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What Is Scrum in Agile?

Scrum is a framework that prescribes rules, roles, events, and artifacts that are used to implement Agile projects. It is an iterative approach, consisting of sprints that typically only last 1–4 weeks. This approach enables your team to ensure they are delivering a product on a regular, frequent basis. 

Scrum was designed using a software model that follows a set of roles, responsibilities, and meetings. It can be used for any complex project. However, it works best when your project results in a concrete product, rather than a service.

Scrum in Agile requires particular roles and responsibilities, including the following:

  • Product Owner: The product owner on a project is responsible for representing the customer’s best interest. This person has the ultimate authority to say what is included in the final product.
  • Scrum Master: This person is a facilitator, responsible for arranging the daily meetings, improving team interactions, and helping to maximize productivity. The project manager often takes on the role of Scrum Master, but it can also be delegated to anyone on the team who is a Scrum expert and a strong facilitator.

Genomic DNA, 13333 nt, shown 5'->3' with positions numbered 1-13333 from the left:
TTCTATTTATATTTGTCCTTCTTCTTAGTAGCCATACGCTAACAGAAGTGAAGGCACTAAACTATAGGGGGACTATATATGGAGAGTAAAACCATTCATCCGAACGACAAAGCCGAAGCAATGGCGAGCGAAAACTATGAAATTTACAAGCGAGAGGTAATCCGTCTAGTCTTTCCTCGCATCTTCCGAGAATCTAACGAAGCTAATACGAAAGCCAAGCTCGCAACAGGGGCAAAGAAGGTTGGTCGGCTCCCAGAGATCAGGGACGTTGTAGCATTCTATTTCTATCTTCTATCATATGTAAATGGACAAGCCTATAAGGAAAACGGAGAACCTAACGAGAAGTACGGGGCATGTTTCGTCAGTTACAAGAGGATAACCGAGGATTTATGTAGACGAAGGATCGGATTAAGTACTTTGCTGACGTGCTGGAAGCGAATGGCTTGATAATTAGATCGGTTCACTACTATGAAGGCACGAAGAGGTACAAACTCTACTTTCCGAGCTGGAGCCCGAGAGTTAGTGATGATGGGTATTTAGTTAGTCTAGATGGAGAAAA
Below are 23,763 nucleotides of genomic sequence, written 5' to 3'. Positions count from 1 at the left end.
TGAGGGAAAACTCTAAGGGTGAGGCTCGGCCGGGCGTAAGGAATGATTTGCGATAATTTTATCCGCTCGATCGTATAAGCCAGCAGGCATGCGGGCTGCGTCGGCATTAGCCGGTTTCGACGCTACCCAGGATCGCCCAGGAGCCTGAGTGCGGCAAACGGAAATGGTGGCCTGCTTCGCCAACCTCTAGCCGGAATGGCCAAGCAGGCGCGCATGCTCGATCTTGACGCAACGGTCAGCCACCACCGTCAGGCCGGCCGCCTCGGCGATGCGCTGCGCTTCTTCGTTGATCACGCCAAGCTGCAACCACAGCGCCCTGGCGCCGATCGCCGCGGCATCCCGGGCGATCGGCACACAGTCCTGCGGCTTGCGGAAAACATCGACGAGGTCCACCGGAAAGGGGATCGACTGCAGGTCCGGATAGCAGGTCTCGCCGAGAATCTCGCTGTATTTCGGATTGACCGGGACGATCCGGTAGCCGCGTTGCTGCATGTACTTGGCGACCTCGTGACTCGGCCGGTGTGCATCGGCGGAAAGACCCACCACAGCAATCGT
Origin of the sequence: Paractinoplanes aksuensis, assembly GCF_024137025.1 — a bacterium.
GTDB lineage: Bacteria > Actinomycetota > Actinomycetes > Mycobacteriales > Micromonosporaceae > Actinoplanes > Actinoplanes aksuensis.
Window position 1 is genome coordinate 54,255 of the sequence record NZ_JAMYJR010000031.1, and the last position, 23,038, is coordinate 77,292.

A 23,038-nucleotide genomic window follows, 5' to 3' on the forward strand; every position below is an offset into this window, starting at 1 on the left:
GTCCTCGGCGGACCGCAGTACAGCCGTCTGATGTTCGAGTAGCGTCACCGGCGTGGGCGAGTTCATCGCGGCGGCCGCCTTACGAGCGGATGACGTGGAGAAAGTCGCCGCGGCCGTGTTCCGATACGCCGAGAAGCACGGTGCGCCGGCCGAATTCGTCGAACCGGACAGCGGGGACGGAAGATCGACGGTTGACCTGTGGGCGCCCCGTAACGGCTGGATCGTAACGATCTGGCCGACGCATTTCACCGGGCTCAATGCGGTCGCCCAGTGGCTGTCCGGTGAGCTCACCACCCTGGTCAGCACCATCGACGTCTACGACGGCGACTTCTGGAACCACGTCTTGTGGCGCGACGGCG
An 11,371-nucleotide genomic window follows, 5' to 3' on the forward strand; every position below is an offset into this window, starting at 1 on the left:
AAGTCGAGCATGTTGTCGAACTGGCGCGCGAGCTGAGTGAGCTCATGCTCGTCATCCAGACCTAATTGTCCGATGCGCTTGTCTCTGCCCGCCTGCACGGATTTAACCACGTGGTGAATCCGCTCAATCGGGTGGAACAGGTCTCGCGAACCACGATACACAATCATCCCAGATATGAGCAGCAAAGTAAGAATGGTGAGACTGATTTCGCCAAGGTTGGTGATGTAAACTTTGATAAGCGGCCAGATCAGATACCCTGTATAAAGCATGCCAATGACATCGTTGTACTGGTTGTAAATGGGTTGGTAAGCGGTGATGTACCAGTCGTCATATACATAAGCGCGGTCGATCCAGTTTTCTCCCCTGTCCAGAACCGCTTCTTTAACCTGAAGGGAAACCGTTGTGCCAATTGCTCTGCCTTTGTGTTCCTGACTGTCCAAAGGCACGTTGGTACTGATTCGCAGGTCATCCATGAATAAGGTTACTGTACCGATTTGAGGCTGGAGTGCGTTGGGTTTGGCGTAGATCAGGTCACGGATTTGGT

• Backlog: The backlog is a list of tasks and requirements that must be included in the final product. It’s the responsibility of the Product Owner to create the backlog. 
  • Sprint: A sprint is a set time frame for completing each set of tasks from the Backlog. Every sprint should be the same length. 2 weeks in length is typical, but the sprint can be anywhere between 1–4 weeks depending on the needs of the team and project.  
  • Daily Meetings: A Scrum project team is expected to meet every day to discuss progress. These meetings are typically referred to as a Daily Scrum or Daily Stand-Up.
  • Retrospective: Each sprint should end with a review meeting, called a retrospective. This meeting is where the team reviews their progress so far and discusses how they can improve the execution of the next sprint.
Further Reading
blog post

Fundamentals of the Scrum Methodology

article

The Scrum Guide

blog post

Scrum for Newbies: How to Use Scrum to Tame Chaos